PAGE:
[….] De Francia remained unrepentant in his political views. Asked recently what advice he would give to a young, politically-motivated artist, he replied: “To obtain and read carefully a certain number of texts written in the very early days of the Soviet Union, for example Lunacharsky on culture. Read them and simply question where and how things went wrong.”
Obituary in artcritical.com, by James Merlin (06/03/2012)
This is a very personal article and one that I vastly enjoyed reading. It describes moments between James Merlin and Peter de Francia, initially in the form of ‘student vs teacher’ arguments and later through an established, mutual appreciation while it pictures a portrait of a de Francia with strong political views, confronting but inspiring, respected and highly esteemed by those near him.
Excerpts: I knew of him as a socialist-expressionist figurative painter and draughtsman with first-hand connections to the Ecole de Paris and various Modernist figures. He was already working on his big book on Léger, which came out from Yale a bit later. Beckmann was another huge presence for him, and he’d been strongly influenced by contact with Renato Guttuso. Peter had the demeanour of a dishevelled, rather droll, down-to-earth ouvrier, in a blue cotton ‘French worker’s’ jacket. He habitually had a pipe, which he mostly seemed to be in the process of filling, rather than actually smoking.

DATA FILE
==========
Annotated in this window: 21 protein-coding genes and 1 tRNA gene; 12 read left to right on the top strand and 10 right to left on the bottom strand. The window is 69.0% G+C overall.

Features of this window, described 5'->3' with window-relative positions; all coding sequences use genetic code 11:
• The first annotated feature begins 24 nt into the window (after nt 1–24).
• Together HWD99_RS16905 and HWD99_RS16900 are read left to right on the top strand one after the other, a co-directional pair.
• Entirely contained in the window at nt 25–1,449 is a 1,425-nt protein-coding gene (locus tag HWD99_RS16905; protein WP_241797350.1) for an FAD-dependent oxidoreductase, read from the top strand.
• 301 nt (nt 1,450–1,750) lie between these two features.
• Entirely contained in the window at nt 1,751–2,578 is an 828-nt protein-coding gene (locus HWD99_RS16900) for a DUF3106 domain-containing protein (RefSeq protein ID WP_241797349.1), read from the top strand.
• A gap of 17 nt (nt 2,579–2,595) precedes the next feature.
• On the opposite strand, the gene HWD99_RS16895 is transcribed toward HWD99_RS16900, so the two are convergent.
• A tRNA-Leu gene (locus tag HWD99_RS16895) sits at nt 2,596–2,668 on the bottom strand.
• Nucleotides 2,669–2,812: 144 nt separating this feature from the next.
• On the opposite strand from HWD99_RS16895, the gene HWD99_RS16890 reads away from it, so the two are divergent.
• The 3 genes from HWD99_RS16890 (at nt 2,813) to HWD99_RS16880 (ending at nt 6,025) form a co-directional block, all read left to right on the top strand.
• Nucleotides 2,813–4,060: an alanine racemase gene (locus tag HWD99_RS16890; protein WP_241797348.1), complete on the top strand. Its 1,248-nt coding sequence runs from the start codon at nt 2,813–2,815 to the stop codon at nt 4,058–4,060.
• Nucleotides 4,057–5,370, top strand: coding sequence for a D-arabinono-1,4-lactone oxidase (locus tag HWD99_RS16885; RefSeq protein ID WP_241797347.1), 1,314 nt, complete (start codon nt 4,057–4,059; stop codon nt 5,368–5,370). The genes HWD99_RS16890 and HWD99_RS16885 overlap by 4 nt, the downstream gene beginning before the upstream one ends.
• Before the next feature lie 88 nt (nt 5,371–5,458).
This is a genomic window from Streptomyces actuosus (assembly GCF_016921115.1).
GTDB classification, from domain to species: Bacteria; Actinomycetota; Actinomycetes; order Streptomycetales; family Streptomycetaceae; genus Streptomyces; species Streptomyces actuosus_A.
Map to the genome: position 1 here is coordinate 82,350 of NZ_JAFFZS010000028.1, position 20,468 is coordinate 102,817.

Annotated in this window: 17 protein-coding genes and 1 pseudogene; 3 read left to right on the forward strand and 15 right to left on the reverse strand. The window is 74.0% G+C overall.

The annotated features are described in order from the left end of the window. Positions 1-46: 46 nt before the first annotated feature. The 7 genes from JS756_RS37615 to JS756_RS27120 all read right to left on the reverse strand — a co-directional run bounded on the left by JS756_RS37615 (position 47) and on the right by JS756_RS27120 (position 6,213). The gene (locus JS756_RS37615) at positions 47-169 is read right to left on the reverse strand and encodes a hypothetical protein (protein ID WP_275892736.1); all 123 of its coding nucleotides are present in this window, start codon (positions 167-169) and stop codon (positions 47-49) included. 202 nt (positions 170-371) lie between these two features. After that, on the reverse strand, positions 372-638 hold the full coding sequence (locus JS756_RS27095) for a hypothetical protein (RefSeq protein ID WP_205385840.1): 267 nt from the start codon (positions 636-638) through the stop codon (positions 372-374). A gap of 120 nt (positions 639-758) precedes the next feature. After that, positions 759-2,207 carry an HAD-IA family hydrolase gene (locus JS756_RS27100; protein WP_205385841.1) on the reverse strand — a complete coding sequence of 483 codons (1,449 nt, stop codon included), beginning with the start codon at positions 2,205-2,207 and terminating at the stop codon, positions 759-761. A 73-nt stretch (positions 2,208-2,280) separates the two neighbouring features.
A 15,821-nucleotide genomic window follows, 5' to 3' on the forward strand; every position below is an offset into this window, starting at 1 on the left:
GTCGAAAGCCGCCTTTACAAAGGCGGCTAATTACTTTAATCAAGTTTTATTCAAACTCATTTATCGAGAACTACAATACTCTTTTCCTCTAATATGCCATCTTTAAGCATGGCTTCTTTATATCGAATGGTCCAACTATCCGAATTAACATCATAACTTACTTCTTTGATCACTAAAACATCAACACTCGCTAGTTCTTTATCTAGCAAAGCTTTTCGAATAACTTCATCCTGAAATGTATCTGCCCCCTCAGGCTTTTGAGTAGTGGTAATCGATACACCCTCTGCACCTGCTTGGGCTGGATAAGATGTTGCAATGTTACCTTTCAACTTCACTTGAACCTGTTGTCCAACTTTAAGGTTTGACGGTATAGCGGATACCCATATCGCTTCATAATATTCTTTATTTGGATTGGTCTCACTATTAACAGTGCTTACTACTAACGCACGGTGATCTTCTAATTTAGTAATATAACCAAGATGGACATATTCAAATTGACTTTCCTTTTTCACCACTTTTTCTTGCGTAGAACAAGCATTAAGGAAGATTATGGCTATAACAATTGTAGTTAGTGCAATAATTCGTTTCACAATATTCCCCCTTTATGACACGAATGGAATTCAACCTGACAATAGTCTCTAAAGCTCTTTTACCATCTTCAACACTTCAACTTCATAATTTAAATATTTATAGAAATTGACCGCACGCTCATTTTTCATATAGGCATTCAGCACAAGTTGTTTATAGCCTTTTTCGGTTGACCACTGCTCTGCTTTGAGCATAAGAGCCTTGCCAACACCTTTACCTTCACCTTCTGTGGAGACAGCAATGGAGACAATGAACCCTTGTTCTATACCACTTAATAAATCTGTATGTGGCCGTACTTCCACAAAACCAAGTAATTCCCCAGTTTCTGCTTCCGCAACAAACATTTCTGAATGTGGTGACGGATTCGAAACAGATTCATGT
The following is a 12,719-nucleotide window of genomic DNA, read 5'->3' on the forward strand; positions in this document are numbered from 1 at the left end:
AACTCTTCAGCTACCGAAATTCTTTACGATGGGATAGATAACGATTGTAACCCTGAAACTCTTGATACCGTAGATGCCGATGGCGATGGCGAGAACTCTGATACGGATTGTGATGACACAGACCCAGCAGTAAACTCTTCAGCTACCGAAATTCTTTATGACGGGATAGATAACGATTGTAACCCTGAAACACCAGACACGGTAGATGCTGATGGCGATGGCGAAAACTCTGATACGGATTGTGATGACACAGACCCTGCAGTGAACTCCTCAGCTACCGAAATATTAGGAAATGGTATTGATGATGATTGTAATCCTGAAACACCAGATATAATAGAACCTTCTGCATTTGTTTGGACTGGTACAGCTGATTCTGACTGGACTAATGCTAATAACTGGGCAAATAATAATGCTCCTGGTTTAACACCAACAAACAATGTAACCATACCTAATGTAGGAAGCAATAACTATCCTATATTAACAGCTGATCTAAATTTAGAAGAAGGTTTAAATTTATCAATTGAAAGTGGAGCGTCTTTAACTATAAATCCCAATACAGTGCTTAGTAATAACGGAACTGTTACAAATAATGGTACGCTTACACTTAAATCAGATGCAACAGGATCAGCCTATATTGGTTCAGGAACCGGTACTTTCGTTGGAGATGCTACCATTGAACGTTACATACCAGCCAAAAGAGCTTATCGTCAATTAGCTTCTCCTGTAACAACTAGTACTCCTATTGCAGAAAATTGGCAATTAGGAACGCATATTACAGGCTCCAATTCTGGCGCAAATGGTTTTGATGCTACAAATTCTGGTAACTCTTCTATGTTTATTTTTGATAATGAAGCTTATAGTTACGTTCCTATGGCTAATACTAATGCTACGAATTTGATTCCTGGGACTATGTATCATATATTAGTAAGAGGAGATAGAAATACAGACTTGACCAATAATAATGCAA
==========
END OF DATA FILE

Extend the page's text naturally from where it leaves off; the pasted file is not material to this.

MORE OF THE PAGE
[….]Peter’s politics seemed very black-and-white. He was massively informed about political affairs across the world, and with him it was basically ‘which side are you on?’ Nuance and complexity he swept aside as weakness, and simply conversing with him could be difficult as a result. My natural equivocation exasperated him. At one point he asked – as if it might explain, if not excuse, my general ambivalence and perverse interests – if I was ‘some kind of Catholic’. I said no, I was an atheist from a Protestant background. He shrugged and walked away.
[….] He liked to use his influence generously, and he was infuriated when I went to Paris and sought out Hélion without first seeking an introduction from him, Peter. He exploded when I didn’t want to apply for a certain post-RCA opportunity he thought would suit me. Nevertheless a few years after I had left the Royal College he learned that I had work in an exhibition in Paris and could not afford to go out for the opening. A check arrived in the post for the fare and a hotel, with a note saying this was a gift not a loan, and that he wanted to hear no mention of it again.